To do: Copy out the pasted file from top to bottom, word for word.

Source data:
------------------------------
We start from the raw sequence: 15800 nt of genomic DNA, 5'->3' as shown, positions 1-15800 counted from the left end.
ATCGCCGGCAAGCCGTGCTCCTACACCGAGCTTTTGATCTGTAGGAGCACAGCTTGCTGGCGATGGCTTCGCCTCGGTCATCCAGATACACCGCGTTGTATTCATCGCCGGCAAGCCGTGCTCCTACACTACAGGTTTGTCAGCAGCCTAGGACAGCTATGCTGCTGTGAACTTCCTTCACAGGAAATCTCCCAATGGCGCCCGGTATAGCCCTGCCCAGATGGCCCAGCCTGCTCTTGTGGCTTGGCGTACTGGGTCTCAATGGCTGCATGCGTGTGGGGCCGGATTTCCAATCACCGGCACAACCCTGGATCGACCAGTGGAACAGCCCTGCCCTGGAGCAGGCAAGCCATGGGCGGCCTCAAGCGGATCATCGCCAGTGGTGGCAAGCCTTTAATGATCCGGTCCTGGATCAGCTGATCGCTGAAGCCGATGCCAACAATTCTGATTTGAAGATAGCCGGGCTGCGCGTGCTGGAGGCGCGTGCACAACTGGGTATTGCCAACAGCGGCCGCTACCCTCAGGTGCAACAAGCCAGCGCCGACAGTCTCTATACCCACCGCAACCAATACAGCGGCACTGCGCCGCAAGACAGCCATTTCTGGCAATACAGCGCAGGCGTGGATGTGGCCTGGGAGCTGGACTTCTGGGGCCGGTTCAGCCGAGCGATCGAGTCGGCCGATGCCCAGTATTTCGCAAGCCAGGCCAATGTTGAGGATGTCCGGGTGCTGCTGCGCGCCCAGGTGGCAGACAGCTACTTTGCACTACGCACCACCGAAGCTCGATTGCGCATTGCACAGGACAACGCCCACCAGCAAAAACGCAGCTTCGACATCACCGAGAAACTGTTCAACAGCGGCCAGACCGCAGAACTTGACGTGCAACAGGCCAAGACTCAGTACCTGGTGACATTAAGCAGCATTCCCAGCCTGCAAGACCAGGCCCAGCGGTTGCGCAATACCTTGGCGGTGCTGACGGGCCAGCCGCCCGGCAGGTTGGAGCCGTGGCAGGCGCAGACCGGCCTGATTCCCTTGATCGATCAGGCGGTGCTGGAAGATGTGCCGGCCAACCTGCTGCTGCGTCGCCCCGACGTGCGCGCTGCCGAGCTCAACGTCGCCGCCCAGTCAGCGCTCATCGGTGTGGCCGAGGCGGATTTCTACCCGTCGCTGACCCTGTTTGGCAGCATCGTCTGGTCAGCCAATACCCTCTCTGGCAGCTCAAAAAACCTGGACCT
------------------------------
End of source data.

We start from the raw sequence: 15800 nt of genomic DNA, 5'->3' as shown, positions 1-15800 counted from the left end.
ATCGCCGGCAAGCCGTGCTCCTACACCGAGCTTTTGATCTGTAGGAGCACAGCTTGCTGGCGATGGCTTCGCCTCGGTCATCCAGATACACCGCGTTGTATTCATCGCCGGCAAGCCGTGCTCCTACACTACAGGTTTGTCAGCAGCCTAGGACAGCTATGCTGCTGTGAACTTCCTTCACAGGAAATCTCCCAATGGCGCCCGGTATAGCCCTGCCCAGATGGCCCAGCCTGCTCTTGTGGCTTGGCGTACTGGGTCTCAATGGCTGCATGCGTGTGGGGCCGGATTTCCAATCACCGGCACAACCCTGGATCGACCAGTGGAACAGCCCTGCCCTGGAGCAGGCAAGCCATGGGCGGCCTCAAGCGGATCATCGCCAGTGGTGGCAAGCCTTTAATGATCCGGTCCTGGATCAGCTGATCGCTGAAGCCGATGCCAACAATTCTGATTTGAAGATAGCCGGGCTGCGCGTGCTGGAGGCGCGTGCACAACTGGGTATTGCCAACAGCGGCCGCTACCCTCAGGTGCAACAAGCCAGCGCCGACAGTCTCTATACCCACCGCAACCAATACAGCGGCACTGCGCCGCAAGACAGCCATTTCTGGCAATACAGCGCAGGCGTGGATGTGGCCTGGGAGCTGGACTTCTGGGGCCGGTTCAGCCGAGCGATCGAGTCGGCCGATGCCCAGTATTTCGCAAGCCAGGCCAATGTTGAGGATGTCCGGGTGCTGCTGCGCGCCCAGGTGGCAGACAGCTACTTTGCACTACGCACCACCGAAGCTCGATTGCGCATTGCACAGGACAACGCCCACCAGCAAAAACGCAGCTTCGACATCACCGAGAAACTGTTCAACAGCGGCCAGACCGCAGAACTTGACGTGCAACAGGCCAAGACTCAGTACCTGGTGACATTAAGCAGCATTCCCAGCCTGCAAGACCAGGCCCAGCGGTTGCGCAATACCTTGGCGGTGCTGACGGGCCAGCCGCCCGGCAGGTTGGAGCCGTGGCAGGCGCAGACCGGCCTGATTCCCTTGATCGATCAGGCGGTGCTGGAAGATGTGCCGGCCAACCTGCTGCTGCGTCGCCCCGACGTGCGCGCTGCCGAGCTCAACGTCGCCGCCCAGTCAGCGCTCATCGGTGTGGCCGAGGCGGATTTCTACCCGTCGCTGACCCTGTTTGGCAGCATCGTCTGGTCAGCCAATACCCTCTCTGGCAGCTCAAAAAACCTGGACCT